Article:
In presence of large bone defects, delayed bone union, non-union, fractures, and implant surgery, bone reconstruction may be necessary. Different strategies have been employed to enhance bone healing among which the use of autologous platelet concentrates. Due to the high content of platelets and platelet-derived bioactive molecules (e.g., growth factors, antimicrobial peptides), they are promising candidates to increase bone healing. However, a high heterogeneity of both preclinical and clinical studies resulted in contrasting results. Aim of the present systematic review was to evaluate the efficacy of platelet concentrates in animal models of bone regeneration, considering the possible factors which might affect the outcome. An electronic search was performed on MEDLINE and SCOPUS databases. Animal studies with a minimum follow up of 2 weeks and a sample size of five subjects per group, using platelet concentrates for bone regeneration, were included. Articles underwent risk of bias assessment and further quality evaluation was done. Sixty studies performed on six animal species (rat, rabbit, dog, sheep, goat, and mini-pig) were included. The present part of the review considers only studies performed on rats and rabbits (35 articles). The majority of the studies were considered at medium risk of bias. Animal species, healthy models, platelet, growth factors and leukocytes concentration, and type of bone defect seemed to influence the efficacy of platelet concentrates in bone healing. However, final conclusions were not be drawn, since only few included studies evaluated leukocyte, growth factor content, or presence of other bioactive molecules in platelet concentrates. Further studies with a standardized protocol including characterization of the final products will provide useful information for clinical application of platelet concentrates in bone surgery.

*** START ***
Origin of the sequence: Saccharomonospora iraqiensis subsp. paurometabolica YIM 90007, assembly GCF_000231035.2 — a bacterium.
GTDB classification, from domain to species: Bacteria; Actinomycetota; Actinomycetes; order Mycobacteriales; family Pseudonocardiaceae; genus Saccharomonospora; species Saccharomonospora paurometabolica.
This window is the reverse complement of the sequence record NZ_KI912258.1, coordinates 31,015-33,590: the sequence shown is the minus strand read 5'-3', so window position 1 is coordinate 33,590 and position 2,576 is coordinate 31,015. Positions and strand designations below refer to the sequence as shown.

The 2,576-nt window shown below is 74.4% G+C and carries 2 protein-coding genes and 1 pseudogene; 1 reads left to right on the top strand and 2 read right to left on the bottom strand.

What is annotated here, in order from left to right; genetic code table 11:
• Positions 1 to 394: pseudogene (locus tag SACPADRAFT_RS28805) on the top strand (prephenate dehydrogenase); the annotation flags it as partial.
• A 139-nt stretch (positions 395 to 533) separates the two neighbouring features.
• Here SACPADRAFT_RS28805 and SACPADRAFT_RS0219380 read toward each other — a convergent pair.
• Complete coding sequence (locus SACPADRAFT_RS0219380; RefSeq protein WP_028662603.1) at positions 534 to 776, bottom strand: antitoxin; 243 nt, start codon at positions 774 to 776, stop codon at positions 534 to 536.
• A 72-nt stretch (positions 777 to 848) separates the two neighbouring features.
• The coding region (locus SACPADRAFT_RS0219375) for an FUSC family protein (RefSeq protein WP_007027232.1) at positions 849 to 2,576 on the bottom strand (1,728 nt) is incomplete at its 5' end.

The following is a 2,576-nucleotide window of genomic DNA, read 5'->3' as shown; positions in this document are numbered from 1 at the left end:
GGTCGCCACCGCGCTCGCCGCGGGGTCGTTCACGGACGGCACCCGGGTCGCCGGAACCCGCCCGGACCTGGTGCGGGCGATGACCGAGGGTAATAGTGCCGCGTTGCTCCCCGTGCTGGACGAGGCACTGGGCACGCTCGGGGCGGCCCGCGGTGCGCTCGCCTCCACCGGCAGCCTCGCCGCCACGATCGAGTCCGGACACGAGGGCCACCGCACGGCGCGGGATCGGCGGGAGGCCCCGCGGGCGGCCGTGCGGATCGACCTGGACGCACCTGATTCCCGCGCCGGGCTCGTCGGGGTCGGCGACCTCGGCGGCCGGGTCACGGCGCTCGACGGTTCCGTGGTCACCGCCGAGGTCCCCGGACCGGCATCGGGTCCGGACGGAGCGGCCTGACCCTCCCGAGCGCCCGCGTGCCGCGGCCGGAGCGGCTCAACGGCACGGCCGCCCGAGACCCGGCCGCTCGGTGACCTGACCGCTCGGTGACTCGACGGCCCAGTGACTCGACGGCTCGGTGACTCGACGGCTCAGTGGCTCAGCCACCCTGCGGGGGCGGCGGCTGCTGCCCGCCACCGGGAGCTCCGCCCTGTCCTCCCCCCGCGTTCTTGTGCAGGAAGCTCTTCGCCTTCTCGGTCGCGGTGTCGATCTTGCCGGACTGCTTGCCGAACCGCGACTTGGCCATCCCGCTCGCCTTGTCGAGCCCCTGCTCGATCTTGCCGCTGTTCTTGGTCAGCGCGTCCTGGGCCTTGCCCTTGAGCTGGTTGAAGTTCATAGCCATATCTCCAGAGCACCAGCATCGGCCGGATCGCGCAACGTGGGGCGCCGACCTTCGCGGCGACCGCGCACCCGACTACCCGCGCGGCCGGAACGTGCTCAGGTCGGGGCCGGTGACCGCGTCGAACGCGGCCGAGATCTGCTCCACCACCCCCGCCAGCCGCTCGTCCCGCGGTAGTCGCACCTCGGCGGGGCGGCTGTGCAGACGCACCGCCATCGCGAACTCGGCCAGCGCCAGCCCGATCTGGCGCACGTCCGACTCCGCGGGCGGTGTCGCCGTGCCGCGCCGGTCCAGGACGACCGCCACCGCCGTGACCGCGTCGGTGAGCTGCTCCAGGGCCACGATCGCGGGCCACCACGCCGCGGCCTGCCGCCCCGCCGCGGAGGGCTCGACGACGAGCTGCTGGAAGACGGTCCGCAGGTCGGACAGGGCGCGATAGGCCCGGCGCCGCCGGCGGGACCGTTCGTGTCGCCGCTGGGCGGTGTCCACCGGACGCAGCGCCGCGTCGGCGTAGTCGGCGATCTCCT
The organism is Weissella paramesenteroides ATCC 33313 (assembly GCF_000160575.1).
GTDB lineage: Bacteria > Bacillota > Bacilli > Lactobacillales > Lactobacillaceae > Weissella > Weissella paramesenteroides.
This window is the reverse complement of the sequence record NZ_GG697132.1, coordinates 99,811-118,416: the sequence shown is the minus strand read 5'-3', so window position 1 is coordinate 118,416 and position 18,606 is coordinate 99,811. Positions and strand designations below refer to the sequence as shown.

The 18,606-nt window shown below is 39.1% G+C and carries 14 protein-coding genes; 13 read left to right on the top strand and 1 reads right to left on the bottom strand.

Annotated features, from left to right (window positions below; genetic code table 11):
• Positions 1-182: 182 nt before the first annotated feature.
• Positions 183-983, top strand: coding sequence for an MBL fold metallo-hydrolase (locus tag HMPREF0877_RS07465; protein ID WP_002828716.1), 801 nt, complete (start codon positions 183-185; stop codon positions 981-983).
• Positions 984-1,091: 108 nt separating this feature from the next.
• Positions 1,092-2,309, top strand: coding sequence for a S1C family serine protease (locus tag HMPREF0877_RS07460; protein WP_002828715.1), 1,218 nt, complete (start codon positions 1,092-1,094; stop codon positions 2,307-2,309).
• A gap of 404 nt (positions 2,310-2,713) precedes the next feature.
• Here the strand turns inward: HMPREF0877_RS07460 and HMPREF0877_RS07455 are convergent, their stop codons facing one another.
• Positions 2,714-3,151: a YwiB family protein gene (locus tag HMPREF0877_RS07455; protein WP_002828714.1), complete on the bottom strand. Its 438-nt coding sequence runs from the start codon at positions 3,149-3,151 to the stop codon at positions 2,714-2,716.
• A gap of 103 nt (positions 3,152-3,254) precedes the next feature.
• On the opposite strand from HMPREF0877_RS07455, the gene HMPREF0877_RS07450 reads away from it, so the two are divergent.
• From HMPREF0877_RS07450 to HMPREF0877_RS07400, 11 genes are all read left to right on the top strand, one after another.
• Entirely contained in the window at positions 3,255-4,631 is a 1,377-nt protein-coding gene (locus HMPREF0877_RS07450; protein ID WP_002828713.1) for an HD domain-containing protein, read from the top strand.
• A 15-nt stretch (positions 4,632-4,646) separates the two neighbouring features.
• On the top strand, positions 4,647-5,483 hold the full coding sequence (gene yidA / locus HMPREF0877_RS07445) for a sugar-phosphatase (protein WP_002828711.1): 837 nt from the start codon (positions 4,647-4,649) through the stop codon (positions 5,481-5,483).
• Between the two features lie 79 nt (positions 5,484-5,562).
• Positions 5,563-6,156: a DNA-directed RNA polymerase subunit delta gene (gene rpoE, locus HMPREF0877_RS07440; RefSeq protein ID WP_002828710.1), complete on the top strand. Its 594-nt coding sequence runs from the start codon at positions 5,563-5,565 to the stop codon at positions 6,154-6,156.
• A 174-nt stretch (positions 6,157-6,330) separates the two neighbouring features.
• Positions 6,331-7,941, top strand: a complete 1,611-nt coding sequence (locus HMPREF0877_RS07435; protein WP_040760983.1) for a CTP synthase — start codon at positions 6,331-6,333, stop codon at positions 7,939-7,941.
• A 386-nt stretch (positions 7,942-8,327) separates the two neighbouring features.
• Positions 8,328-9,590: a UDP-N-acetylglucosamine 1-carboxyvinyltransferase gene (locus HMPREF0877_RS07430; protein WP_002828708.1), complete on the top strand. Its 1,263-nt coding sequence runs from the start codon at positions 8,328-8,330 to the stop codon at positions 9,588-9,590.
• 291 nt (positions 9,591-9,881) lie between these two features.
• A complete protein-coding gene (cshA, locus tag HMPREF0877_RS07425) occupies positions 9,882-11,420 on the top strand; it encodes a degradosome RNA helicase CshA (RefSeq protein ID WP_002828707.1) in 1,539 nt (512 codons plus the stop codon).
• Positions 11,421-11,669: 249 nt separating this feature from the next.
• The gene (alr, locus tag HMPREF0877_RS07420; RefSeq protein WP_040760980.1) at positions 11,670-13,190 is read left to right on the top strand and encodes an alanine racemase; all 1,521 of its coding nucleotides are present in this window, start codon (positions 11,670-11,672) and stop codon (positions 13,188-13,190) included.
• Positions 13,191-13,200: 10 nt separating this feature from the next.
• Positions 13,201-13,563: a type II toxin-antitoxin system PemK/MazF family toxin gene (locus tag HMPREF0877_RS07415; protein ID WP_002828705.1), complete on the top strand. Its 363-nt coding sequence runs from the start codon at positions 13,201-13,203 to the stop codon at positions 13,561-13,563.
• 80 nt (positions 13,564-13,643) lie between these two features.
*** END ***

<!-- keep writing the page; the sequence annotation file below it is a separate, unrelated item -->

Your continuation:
- Journal Article